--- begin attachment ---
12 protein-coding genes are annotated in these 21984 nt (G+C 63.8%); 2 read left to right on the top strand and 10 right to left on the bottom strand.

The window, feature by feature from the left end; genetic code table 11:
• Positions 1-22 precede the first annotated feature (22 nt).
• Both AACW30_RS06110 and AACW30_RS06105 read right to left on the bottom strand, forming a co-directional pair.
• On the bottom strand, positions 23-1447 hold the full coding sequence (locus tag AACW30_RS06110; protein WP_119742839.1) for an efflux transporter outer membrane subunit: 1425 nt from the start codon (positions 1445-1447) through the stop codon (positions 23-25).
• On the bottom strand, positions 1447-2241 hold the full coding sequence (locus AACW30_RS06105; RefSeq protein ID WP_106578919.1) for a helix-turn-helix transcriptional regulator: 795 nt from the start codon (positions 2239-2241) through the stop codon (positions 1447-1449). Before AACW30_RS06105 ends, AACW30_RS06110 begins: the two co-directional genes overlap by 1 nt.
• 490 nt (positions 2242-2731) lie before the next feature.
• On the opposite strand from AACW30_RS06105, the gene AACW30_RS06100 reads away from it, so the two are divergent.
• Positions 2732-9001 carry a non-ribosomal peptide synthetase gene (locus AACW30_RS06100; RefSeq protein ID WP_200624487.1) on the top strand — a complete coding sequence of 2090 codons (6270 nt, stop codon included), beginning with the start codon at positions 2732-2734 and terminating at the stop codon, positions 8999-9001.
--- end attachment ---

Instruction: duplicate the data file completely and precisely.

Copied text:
12 protein-coding genes are annotated in these 21984 nt (G+C 63.8%); 2 read left to right on the top strand and 10 right to left on the bottom strand.

The window, feature by feature from the left end; genetic code table 11:
• Positions 1-22 precede the first annotated feature (22 nt).
• Both AACW30_RS06110 and AACW30_RS06105 read right to left on the bottom strand, forming a co-directional pair.
• On the bottom strand, positions 23-1447 hold the full coding sequence (locus tag AACW30_RS06110; protein WP_119742839.1) for an efflux transporter outer membrane subunit: 1425 nt from the start codon (positions 1445-1447) through the stop codon (positions 23-25).
• On the bottom strand, positions 1447-2241 hold the full coding sequence (locus AACW30_RS06105; RefSeq protein ID WP_106578919.1) for a helix-turn-helix transcriptional regulator: 795 nt from the start codon (positions 2239-2241) through the stop codon (positions 1447-1449). Before AACW30_RS06105 ends, AACW30_RS06110 begins: the two co-directional genes overlap by 1 nt.
• 490 nt (positions 2242-2731) lie before the next feature.
• On the opposite strand from AACW30_RS06105, the gene AACW30_RS06100 reads away from it, so the two are divergent.
• Positions 2732-9001 carry a non-ribosomal peptide synthetase gene (locus AACW30_RS06100; RefSeq protein ID WP_200624487.1) on the top strand — a complete coding sequence of 2090 codons (6270 nt, stop codon included), beginning with the start codon at positions 2732-2734 and terminating at the stop codon, positions 8999-9001.